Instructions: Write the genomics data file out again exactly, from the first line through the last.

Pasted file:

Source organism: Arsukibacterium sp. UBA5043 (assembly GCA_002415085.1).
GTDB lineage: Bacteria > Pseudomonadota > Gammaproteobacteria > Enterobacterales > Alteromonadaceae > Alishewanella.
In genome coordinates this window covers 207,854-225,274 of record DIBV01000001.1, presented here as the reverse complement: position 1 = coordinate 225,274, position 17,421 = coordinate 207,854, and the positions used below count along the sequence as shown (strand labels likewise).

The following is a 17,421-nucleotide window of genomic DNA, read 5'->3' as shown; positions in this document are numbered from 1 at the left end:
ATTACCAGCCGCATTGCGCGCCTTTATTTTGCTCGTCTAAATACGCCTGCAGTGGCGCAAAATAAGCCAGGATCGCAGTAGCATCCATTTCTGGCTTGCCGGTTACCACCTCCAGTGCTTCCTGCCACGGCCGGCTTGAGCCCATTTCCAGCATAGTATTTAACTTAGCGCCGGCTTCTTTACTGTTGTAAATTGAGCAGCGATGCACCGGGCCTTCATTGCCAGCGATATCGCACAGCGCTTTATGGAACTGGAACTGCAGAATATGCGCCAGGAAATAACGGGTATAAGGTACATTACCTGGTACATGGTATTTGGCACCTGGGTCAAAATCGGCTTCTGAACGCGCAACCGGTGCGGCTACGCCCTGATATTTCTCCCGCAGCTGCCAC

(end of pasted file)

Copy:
Source organism: Arsukibacterium sp. UBA5043 (assembly GCA_002415085.1).
GTDB lineage: Bacteria > Pseudomonadota > Gammaproteobacteria > Enterobacterales > Alteromonadaceae > Alishewanella.
In genome coordinates this window covers 207,854-225,274 of record DIBV01000001.1, presented here as the reverse complement: position 1 = coordinate 225,274, position 17,421 = coordinate 207,854, and the positions used below count along the sequence as shown (strand labels likewise).

The following is a 17,421-nucleotide window of genomic DNA, read 5'->3' as shown; positions in this document are numbered from 1 at the left end:
ATTACCAGCCGCATTGCGCGCCTTTATTTTGCTCGTCTAAATACGCCTGCAGTGGCGCAAAATAAGCCAGGATCGCAGTAGCATCCATTTCTGGCTTGCCGGTTACCACCTCCAGTGCTTCCTGCCACGGCCGGCTTGAGCCCATTTCCAGCATAGTATTTAACTTAGCGCCGGCTTCTTTACTGTTGTAAATTGAGCAGCGATGCACCGGGCCTTCATTGCCAGCGATATCGCACAGCGCTTTATGGAACTGGAACTGCAGAATATGCGCCAGGAAATAACGGGTATAAGGTACATTACCTGGTACATGGTATTTGGCACCTGGGTCAAAATCGGCTTCTGAACGCGCAACCGGTGCGGCTACGCCCTGATATTTCTCCCGCAGCTGCCAC